The Nagas

Hill Peoples of Northeast India

Project Introduction The Naga Database

published - 'Notes on the Wild Tribes Inhabiting the So-Called Naga Hills, on our North-East Frontier of India', by Col. R.G. Woodthorpe, 1881

caption: protecting a village by sacrificing a puppy; omens; ceremony
medium: notes
person: Woodthorpe/ R.G.
date: 1881
refnum: given at a meeting of the Anthropological Institute, 1881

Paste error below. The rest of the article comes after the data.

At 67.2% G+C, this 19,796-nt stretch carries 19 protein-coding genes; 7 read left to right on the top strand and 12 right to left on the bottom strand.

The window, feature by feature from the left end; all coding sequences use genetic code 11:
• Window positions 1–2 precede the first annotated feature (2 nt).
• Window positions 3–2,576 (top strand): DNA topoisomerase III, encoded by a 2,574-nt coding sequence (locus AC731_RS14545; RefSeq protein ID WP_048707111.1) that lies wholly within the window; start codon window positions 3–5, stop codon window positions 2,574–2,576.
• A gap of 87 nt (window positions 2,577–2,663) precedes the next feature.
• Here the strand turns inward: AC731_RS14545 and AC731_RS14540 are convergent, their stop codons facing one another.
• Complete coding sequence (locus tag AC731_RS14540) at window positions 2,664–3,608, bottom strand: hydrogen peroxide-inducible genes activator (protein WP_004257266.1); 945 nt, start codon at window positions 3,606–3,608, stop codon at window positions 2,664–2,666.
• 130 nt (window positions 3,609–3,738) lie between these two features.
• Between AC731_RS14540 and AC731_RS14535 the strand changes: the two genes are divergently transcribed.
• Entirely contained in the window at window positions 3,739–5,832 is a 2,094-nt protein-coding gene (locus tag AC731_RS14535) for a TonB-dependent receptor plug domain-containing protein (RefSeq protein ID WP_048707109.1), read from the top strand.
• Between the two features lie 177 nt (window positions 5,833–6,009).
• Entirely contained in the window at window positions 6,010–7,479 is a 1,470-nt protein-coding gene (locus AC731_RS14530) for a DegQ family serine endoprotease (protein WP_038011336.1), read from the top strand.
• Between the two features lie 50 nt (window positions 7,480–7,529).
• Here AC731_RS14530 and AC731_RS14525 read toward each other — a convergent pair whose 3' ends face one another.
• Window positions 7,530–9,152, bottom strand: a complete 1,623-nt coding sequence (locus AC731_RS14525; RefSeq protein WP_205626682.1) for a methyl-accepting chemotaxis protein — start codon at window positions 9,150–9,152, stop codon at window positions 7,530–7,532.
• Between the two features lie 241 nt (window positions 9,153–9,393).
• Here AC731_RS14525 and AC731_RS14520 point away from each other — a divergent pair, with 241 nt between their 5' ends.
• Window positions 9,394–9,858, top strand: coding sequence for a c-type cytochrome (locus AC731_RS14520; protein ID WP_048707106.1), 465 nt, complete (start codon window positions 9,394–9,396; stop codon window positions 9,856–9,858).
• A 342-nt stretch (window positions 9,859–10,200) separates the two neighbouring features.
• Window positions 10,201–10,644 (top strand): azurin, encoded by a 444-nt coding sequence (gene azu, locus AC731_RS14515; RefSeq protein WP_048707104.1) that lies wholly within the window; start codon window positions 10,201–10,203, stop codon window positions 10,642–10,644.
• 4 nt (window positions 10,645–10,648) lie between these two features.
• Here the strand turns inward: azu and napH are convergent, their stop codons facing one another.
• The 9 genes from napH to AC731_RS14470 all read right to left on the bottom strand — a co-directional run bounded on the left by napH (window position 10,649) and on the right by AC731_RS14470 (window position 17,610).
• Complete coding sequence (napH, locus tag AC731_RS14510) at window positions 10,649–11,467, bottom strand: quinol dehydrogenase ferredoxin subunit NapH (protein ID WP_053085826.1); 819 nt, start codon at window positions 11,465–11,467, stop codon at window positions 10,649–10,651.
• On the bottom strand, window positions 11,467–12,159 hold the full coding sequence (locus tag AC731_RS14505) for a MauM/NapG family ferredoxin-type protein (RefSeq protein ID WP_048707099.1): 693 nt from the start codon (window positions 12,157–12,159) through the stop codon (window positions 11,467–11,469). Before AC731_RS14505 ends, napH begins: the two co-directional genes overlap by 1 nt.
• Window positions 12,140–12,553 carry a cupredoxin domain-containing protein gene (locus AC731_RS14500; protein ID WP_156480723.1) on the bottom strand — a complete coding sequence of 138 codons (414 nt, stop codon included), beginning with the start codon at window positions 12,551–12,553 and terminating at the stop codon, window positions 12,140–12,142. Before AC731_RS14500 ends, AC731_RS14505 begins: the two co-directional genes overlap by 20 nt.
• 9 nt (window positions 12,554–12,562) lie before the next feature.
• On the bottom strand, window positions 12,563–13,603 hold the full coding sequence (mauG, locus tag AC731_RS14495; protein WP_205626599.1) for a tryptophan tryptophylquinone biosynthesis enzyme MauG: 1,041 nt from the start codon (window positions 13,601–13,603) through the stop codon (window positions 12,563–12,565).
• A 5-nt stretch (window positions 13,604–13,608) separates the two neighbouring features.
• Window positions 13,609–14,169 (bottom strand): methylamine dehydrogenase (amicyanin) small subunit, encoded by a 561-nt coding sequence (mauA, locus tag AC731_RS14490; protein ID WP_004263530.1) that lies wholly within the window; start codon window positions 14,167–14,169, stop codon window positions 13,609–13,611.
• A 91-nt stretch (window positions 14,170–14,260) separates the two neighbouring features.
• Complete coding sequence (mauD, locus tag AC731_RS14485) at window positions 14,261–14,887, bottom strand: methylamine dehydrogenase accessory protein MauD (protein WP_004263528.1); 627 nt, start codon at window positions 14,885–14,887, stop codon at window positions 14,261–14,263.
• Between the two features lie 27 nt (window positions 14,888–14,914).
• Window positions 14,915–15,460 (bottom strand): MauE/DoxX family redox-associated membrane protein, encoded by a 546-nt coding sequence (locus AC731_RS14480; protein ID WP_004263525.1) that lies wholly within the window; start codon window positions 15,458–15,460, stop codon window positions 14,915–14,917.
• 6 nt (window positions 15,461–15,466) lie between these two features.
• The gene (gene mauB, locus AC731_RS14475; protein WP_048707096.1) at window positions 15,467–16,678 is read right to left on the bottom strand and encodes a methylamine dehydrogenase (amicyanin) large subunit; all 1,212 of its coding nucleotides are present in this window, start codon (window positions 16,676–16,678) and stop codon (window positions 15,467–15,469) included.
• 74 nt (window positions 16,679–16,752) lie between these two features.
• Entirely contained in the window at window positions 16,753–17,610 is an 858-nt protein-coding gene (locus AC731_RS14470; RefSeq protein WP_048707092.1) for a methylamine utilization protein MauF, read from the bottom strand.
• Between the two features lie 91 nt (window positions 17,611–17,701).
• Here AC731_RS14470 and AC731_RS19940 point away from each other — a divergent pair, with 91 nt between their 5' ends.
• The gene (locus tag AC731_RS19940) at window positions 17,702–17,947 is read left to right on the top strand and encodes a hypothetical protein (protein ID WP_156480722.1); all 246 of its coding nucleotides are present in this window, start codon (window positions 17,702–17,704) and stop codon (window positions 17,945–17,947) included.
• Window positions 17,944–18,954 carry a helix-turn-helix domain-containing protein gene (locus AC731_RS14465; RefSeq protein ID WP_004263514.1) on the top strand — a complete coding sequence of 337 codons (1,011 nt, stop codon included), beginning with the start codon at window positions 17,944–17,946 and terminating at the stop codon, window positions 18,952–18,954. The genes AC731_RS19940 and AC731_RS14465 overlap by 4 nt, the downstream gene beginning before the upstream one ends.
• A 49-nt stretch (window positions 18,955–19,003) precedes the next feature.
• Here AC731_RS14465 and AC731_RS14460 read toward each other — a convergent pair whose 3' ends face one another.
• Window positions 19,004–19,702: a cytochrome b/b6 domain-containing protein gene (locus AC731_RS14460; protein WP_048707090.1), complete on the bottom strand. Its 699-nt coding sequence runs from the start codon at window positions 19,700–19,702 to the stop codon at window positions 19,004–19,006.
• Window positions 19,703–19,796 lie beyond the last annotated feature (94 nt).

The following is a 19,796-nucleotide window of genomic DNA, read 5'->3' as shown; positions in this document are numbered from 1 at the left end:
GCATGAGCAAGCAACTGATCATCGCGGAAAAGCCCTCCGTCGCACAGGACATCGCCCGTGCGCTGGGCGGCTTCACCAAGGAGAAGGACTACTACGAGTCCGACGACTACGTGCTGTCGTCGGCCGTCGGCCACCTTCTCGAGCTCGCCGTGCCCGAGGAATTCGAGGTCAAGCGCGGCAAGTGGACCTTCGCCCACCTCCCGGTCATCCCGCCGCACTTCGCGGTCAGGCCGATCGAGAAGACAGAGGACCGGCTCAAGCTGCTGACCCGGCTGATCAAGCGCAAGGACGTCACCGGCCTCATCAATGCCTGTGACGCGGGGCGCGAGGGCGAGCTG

text: On another occasion we had gone about three miles from a village which had received us as we passed in an apparently friendly spirit, when our rear guard was suddenly attacked by a large number of Nagas who had come up from the village through the jungly ravines behind us. I had on looking back seen them descending from the village, but as they had concealed their arms under their clothes, I thought they were going into their fields. They had probably hoped (59) to have cut off the coolies, but the latter were going well, and the Nagas having a steep climb through the tangled grass, only managed to come up with the rear guard. To have allowed this to pass would have been to raise the whole country against us, so ( as I had succeeded to the chief political charge on Captain Butler's death, and had the advantage of his experience and example on several similar occasions) I requested Colonel Tulloch, who commanded my escort, to leave a large guard with our coolies to form camp in a convenient spot, while we pursued the Nagas back to their village. As they had no firearms we only took 20 men with us, and the Nagas making a very slight show of resistance when they found the tables turned on them, we were soon in possession of their village. At various parts of the road, outside their gates, where we had noticed some Nagas very busy as soon as they saw we were making for the village, we found portions of a puppy which had been killed, cut up, and buried. This ceremony was supposed to give them immunity from our bullets, and secure their village from destruction. Among other means I may mention that one is to throttle a fowl, and observe how its legs lie when dead; if the right lies over the left, the omen is favourable, and the reverse if otherwise. Certain birds' songs when heard on the right of a path are lucky; unlucky when heard on the left of the path. They have several ways of taking an oath. The commonest and most sacred is for the two parties to the oath to lay hold of a dog or fowl, one by its head the other by its tail or feet, whilst the animal or bird is cut in two with a dao, emblematic of the perjurer's fate. A ceremony of submission after defeat, and offer of peace, is to take a handful of earth and grass, and after placing it on the head to put it on the edge of a dao, and chew it between the lips, " one of the most literal and disagreeable renderings of the metaphorical term "eating dirt" ".